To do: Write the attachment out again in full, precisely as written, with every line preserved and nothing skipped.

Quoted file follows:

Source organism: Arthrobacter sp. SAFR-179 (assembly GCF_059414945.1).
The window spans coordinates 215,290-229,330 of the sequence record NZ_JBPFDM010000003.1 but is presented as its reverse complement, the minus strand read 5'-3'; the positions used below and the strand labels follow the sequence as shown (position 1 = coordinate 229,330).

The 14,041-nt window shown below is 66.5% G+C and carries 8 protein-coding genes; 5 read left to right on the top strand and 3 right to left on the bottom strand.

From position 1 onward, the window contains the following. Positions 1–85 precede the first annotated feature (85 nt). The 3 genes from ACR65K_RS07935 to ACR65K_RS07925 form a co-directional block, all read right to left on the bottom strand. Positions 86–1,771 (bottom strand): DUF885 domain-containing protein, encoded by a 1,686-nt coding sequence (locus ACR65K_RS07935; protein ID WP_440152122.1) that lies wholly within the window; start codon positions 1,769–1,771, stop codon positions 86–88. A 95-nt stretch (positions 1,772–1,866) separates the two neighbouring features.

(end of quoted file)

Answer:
Source organism: Arthrobacter sp. SAFR-179 (assembly GCF_059414945.1).
The window spans coordinates 215,290-229,330 of the sequence record NZ_JBPFDM010000003.1 but is presented as its reverse complement, the minus strand read 5'-3'; the positions used below and the strand labels follow the sequence as shown (position 1 = coordinate 229,330).

The 14,041-nt window shown below is 66.5% G+C and carries 8 protein-coding genes; 5 read left to right on the top strand and 3 right to left on the bottom strand.

From position 1 onward, the window contains the following. Positions 1–85 precede the first annotated feature (85 nt). The 3 genes from ACR65K_RS07935 to ACR65K_RS07925 form a co-directional block, all read right to left on the bottom strand. Positions 86–1,771 (bottom strand): DUF885 domain-containing protein, encoded by a 1,686-nt coding sequence (locus ACR65K_RS07935; protein ID WP_440152122.1) that lies wholly within the window; start codon positions 1,769–1,771, stop codon positions 86–88. A 95-nt stretch (positions 1,772–1,866) separates the two neighbouring features.